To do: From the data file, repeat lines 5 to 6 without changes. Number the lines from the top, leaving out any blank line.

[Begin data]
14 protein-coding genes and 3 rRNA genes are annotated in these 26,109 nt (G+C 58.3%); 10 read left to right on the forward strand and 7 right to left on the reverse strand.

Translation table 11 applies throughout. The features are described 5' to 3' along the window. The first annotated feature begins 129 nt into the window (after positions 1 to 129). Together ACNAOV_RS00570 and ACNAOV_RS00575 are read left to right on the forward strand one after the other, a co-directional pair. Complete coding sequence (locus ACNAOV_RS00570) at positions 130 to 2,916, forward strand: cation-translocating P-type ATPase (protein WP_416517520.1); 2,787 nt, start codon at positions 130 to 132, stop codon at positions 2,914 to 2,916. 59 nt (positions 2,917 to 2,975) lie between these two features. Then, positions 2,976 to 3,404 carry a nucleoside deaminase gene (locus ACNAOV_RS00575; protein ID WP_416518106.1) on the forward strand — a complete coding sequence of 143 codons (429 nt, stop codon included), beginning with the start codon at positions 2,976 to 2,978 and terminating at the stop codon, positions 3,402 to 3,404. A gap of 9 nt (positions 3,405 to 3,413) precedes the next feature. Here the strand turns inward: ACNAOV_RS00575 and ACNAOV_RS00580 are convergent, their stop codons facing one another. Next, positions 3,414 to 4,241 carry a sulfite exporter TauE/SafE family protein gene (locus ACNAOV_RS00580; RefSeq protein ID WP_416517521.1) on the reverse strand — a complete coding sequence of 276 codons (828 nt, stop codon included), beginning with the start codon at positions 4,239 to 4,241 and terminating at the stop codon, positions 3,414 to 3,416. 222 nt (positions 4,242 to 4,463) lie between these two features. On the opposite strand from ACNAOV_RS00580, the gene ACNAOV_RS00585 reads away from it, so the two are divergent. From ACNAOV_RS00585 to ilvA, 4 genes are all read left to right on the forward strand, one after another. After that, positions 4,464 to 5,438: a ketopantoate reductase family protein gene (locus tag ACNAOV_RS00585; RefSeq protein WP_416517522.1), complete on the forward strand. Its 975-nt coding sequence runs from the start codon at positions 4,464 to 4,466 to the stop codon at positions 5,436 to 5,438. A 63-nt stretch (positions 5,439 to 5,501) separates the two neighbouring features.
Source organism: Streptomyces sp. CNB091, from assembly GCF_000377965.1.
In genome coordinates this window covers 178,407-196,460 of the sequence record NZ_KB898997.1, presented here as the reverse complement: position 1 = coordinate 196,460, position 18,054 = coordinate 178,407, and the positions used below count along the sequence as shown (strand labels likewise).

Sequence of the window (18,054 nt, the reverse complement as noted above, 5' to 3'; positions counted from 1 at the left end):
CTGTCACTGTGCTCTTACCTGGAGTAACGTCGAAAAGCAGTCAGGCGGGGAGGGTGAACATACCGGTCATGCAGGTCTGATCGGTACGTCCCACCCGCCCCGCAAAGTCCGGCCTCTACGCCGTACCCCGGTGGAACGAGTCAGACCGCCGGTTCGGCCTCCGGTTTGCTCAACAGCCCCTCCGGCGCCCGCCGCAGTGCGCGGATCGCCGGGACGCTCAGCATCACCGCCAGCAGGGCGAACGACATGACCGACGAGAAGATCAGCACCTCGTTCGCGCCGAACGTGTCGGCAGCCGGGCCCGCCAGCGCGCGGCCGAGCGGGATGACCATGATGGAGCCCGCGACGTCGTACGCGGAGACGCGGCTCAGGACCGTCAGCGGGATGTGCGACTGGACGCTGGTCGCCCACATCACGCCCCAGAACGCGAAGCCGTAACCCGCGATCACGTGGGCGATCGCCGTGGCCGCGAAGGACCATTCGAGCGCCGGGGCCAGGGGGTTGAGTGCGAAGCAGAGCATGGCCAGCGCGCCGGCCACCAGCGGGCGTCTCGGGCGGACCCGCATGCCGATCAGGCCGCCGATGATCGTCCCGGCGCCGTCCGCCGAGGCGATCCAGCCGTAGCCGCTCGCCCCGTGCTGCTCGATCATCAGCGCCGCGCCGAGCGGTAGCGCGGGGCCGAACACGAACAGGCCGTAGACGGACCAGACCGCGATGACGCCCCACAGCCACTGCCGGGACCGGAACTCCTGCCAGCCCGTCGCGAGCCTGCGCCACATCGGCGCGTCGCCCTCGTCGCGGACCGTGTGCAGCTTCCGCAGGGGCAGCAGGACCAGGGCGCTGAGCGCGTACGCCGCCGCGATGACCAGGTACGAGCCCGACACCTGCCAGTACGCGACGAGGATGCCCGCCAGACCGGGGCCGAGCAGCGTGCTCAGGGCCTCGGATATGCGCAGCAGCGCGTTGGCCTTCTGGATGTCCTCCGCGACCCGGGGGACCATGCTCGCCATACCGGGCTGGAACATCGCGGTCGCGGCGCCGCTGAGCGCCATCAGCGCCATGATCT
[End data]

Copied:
Sequence of the window (18,054 nt, the reverse complement as noted above, 5' to 3'; positions counted from 1 at the left end):
CTGTCACTGTGCTCTTACCTGGAGTAACGTCGAAAAGCAGTCAGGCGGGGAGGGTGAACATACCGGTCATGCAGGTCTGATCGGTACGTCCCACCCGCCCCGCAAAGTCCGGCCTCTACGCCGTACCCCGGTGGAACGAGTCAGACCGCCGGTTCGGCCTCCGGTTTGCTCAACAGCCCCTCCGGCGCCCGCCGCAGTGCGCGGATCGCCGGGACGCTCAGCATCACCGCCAGCAGGGCGAACGACATGACCGACGAGAAGATCAGCACCTCGTTCGCGCCGAACGTGTCGGCAGCCGGGCCCGCCAGCGCGCGGCCGAGCGGGATGACCATGATGGAGCCCGCGACGTCGTACGCGGAGACGCGGCTCAGGACCGTCAGCGGGATGTGCGACTGGACGCTGGTCGCCCACATCACGCCCCAGAACGCGAAGCCGTAACCCGCGATCACGTGGGCGATCGCCGTGGCCGCGAAGGACCATTCGAGCGCCGGGGCCAGGGGGTTGAGTGCGAAGCAGAGCATGGCCAGCGCGCCGGCCACCAGCGGGCGTCTCGGGCGGACCCGCATGCCGATCAGGCCGCCGATGATCGTCCCGGCGCCGTCCGCCGAGGCGATCCAGCCGTAGCCGCTCGCCCCGTGCTGCTCGATCATCAGCGCCGCGCCGAGCGGTAGCGCGGGGCCGAACACGAACAGGCCGTAGACGGACCAGACCGCGATGACGCCCCACAGCCACTGCCGGGACCGGAACTCCTGCCAGCCCGTCGCGAGCCTGCGCCACATCGGCGCGTCGCCCTCGTCGCGGACCGTGTGCAGCTTCCGCAGGGGCAGCAGGACCAGGGCGCTGAGCGCGTACGCCGCCGCGATGACCAGGTACGAGCCCGACACCTGCCAGTACGCGACGAGGATGCCCGCCAGACCGGGGCCGAGCAGCGTGCTCAGGGCCTCGGATATGCGCAGCAGCGCGTTGGCCTTCTGGATGTCCTCCGCGACCCGGGGGACCATGCTCGCCATACCGGGCTGGAACATCGCGGTCGCGGCGCCGCTGAGCGCCATCAGCGCCATGATCT